Brian Rich is managing partner and co-founder of and serves on the Executive Committee for the NVCA Board of Directors.
Fundraising is a stressful process. You do all you can to impress prospective investors by honing the story, optimizing key metrics and making your company look as attractive as possible. But before you decide the amount of money you raise and the type of investor you want on board, you must decide the kind of relationship you intend to have with your new partner — what role they will assume and how you foresee working together.
The question is, will you lead, follow or get out of the way?
If you want to maintain leadership of your company, structure your deal in a way that positions you unequivocally as the majority owner and with the investor as a minority. Most importantly, find the right investor who is happy in this role (and will not attempt to be a backseat driver).
These investors accept the risk and reward that comes with remarkable entrepreneurs who are motivated and passionate. Companies like Alphabet, Facebook and Snap (pre-IPO) have made investors more comfortable with this scenario. Super voting shares have been around for a long time; any investor in a company with them accepts the benefits and consequences. The entrepreneur, on the other hand, is firmly in the driver’s seat.
Because it is in no one’s interest to have an unhappy investor, be sure to pre-agree, whether in documentation or in principle, to the nature and time frame of exit, the need for future capital raising and a clear indication of your strategic intentions over the mid- to long-term. Carefully negotiate the minority investor’s ability to block your ability to do what you want to do.
Perhaps you have concluded that you have taken your company as far as you are able, but you think there is significant upside and you want to remain invested and involved. In this scenario, you are seeking investors you trust and you believe the outcome will be better with them than without them.
This agreement is not just about taking in capital — you must allow and trust the investor to lead. In doing so, you are acknowledging, implicitly or explicitly, that at some point you may not be a part of the management team. Here, it is you who are on the receiving end of agreeing on your minority rights. Negotiate carefully your rights to board representation, compensation and exit, and carefully consider taking some “chips” off the table.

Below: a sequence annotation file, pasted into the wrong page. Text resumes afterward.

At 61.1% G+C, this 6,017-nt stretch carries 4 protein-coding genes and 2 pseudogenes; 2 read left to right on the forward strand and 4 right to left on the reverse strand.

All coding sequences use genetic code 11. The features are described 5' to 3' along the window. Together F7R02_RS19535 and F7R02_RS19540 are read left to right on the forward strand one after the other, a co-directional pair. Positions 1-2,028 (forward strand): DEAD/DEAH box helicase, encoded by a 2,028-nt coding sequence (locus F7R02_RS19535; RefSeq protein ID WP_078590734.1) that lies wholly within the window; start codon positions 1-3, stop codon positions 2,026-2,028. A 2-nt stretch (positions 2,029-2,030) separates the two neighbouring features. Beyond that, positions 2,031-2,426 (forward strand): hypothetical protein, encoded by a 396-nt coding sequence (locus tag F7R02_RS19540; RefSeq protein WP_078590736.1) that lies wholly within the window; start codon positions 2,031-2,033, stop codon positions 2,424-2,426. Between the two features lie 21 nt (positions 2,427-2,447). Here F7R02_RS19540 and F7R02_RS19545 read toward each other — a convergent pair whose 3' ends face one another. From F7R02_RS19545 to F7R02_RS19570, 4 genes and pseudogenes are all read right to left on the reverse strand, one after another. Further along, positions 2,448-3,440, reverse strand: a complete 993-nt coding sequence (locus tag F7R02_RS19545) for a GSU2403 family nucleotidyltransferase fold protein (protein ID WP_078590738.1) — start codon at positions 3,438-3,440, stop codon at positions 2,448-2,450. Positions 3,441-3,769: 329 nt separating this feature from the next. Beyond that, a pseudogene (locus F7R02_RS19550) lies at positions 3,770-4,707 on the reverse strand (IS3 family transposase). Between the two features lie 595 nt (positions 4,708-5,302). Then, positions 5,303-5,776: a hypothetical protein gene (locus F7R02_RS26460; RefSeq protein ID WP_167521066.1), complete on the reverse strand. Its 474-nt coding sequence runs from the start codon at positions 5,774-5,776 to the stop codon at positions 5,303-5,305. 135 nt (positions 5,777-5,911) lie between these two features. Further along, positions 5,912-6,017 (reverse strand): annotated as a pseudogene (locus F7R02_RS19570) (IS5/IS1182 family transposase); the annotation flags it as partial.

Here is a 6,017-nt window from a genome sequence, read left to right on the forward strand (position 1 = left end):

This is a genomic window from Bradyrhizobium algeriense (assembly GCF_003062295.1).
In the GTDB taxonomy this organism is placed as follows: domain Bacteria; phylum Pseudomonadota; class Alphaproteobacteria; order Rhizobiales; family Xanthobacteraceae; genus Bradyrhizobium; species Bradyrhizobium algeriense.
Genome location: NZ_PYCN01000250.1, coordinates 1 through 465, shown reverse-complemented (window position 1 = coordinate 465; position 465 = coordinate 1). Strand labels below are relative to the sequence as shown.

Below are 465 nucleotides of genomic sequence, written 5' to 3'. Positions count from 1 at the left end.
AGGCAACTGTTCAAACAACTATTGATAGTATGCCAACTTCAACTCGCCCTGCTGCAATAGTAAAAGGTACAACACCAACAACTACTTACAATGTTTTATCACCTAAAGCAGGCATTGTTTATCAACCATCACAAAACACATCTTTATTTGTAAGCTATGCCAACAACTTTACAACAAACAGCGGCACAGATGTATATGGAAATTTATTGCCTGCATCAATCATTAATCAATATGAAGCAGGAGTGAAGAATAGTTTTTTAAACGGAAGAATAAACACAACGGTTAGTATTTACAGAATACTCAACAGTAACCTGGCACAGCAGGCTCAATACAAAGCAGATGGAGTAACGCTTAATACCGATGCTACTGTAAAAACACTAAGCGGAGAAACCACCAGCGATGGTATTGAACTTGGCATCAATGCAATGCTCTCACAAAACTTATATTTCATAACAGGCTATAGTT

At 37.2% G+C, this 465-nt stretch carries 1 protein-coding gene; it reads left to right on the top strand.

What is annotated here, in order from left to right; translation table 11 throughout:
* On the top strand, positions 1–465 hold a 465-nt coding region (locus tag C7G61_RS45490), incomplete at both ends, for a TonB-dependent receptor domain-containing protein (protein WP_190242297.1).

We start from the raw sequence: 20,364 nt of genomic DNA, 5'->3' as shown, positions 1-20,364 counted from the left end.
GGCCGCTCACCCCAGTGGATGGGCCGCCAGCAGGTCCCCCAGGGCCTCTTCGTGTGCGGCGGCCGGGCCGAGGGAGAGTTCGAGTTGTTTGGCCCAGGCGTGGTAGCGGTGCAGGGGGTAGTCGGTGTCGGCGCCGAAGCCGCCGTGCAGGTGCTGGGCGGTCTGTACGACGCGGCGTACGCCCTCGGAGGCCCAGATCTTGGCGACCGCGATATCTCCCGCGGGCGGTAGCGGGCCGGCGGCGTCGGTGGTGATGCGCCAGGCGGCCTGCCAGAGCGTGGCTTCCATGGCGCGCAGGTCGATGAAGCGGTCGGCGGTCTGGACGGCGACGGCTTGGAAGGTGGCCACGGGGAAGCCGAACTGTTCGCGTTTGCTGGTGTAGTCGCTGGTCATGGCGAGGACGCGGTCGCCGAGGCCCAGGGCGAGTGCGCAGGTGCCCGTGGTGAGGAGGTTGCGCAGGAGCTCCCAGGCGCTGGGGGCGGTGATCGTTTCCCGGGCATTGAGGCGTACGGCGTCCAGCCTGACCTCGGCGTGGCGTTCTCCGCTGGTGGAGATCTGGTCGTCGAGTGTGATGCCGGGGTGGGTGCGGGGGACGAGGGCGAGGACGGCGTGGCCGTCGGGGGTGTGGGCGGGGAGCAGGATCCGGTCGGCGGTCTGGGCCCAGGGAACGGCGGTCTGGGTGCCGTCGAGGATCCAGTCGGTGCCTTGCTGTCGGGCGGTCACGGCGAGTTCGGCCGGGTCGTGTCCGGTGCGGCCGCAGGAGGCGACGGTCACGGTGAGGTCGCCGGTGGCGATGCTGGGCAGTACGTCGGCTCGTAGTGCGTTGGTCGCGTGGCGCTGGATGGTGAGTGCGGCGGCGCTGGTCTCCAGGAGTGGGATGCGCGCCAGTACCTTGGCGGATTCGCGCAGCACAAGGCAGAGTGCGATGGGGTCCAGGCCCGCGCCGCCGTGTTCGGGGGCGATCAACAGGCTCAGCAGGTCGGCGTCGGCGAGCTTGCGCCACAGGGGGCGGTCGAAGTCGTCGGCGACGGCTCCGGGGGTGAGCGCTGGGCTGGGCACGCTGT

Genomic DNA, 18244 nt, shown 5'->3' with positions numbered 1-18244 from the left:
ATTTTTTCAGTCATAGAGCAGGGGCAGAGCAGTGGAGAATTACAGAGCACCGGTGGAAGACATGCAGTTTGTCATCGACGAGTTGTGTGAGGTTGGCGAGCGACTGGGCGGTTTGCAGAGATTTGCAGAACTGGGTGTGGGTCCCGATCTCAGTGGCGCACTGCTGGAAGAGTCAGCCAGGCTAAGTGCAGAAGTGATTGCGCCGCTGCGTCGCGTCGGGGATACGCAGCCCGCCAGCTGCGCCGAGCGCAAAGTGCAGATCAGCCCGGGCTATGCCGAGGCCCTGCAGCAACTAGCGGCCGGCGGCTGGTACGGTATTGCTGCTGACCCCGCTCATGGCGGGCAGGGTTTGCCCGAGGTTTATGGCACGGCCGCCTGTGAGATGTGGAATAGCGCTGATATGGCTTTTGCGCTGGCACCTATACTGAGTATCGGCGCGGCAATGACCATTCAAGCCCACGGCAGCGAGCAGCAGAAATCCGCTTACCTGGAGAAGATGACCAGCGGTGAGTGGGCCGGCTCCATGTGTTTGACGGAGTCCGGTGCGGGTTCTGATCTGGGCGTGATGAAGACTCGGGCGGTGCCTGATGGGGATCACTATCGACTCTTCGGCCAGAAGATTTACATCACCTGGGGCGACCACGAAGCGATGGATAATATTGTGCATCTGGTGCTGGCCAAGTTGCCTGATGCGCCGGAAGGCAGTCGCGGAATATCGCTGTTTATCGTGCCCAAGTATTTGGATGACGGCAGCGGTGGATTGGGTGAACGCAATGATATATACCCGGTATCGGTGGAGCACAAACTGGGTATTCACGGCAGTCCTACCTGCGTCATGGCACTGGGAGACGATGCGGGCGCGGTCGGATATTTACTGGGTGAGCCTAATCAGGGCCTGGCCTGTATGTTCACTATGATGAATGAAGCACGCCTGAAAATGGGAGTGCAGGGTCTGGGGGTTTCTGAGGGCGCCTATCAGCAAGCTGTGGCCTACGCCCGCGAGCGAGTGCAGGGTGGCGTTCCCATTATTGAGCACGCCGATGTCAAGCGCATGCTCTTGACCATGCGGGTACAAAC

There is no shortcut to fundraising — it requires a great deal of thought and strategic planning.
Some years ago, we exited a terrific growth company and earned a 10x return on our investment. The entrepreneur stayed on as CEO and took in a new, well-respected investor as majority owner with a significant amount of preference shares ahead of the entrepreneur’s equity. The entrepreneur took minimal liquidity as part of the transaction. Unfortunately for the entrepreneur, the growth slowed, and the preference has potentially eaten away much of his equity.
Get out of the way
Perhaps you have concluded that the next five years are fraught with risks that are more apparent to you than to the marketplace. Or maybe you’ve been working hard and are just ready to reap the rewards of your efforts and step aside. Here, your first choice would be to exit entirely, but you know that doing so will suggest to the market that something is awry and you are economically better off staying invested with your retaining as little ownership as the investor will accept.
In this case, the win-win situation is for you to maximize liquidity at the expense of governance and simply protect your downside going forward. You will want to have the right, but not the obligation, to seek liquidity concurrent with the investor while retaining the right to co-invest in case things go well. Having a board seat may or may not be of interest, but you’ll want the right to observe. My advice here is to think of your stub investment as “zero” and if it works out better, fabulous!
I’ve seen terrific management teams that fundraise poorly and mediocre operating teams that are brilliant at capital formation. There is no shortcut to fundraising — it requires a great deal of thought and strategic planning. It is of absolute importance that entrepreneurs spend the necessary time doing the research to find the right investors that will add value to their businesses and whose interests and objectives are well-aligned with both management and the existing investor base. But, most importantly, it is incumbent upon the entrepreneur to first decide whether to lead, follow or get out of the way.